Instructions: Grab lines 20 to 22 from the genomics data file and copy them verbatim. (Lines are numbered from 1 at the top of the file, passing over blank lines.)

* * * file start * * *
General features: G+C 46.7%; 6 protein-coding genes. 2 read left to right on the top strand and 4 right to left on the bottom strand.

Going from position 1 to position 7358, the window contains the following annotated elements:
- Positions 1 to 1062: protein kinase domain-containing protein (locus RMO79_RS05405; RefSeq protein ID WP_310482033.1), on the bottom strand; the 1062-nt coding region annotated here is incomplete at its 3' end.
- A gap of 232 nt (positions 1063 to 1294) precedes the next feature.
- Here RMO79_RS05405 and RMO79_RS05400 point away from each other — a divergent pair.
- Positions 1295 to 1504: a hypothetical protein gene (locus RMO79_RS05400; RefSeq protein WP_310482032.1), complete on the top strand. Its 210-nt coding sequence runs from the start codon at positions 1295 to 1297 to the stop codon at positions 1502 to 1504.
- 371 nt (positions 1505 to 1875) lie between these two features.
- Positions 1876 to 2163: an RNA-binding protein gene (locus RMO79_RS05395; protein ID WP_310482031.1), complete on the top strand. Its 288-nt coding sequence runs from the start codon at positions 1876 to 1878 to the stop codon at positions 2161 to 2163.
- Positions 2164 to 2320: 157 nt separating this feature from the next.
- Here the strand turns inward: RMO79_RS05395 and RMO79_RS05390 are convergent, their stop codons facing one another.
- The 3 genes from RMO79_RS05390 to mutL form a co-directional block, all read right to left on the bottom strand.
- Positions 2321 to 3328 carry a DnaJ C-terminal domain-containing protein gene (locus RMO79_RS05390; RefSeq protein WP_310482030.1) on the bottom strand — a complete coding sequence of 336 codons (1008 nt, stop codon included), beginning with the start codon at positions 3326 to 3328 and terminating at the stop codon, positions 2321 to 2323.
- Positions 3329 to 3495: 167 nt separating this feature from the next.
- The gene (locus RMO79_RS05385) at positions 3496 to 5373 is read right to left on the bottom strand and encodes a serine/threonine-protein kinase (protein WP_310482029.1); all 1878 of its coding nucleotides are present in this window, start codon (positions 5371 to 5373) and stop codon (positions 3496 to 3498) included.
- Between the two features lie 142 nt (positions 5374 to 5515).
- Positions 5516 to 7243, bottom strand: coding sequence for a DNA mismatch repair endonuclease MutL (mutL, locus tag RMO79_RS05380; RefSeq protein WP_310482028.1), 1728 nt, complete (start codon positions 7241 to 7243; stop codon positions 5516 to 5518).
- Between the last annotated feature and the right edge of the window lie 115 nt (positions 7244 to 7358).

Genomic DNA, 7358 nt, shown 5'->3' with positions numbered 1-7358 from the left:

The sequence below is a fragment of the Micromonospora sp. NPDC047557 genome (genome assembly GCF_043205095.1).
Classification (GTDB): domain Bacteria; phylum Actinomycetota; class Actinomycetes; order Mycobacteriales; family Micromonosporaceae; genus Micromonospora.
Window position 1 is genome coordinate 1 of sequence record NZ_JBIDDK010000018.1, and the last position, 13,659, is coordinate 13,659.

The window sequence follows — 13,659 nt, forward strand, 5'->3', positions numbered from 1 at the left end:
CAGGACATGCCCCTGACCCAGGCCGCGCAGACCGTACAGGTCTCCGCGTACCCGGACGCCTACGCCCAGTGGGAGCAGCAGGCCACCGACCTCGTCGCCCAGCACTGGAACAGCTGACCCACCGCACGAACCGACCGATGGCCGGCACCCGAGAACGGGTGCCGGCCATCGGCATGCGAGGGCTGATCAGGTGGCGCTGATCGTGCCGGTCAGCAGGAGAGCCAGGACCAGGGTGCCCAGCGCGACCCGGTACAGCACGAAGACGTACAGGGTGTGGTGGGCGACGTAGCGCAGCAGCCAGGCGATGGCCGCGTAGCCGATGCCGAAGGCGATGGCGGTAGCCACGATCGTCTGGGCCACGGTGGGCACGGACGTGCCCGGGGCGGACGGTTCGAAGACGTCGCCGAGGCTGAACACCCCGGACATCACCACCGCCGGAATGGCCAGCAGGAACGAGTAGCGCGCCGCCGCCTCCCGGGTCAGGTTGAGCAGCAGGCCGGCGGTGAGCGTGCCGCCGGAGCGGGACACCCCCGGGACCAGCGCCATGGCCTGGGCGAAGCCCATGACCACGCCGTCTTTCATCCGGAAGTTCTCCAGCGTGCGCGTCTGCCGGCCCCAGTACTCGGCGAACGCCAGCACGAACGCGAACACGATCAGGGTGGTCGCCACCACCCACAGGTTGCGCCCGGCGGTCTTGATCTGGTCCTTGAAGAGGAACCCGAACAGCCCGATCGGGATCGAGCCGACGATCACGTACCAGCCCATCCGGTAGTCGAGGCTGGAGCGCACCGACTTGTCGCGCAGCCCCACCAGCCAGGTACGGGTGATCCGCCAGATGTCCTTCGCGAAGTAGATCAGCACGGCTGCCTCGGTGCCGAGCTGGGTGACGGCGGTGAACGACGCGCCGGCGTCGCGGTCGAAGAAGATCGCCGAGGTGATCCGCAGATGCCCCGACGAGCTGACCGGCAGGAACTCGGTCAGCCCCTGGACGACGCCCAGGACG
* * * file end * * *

Classification (GTDB): domain Bacteria; phylum Actinomycetota; class Actinomycetes; order Mycobacteriales; family Micromonosporaceae; genus Micromonospora.
Window position 1 is genome coordinate 1 of sequence record NZ_JBIDDK010000018.1, and the last position, 13,659, is coordinate 13,659.

The window sequence follows — 13,659 nt, forward strand, 5'->3', positions numbered from 1 at the left end: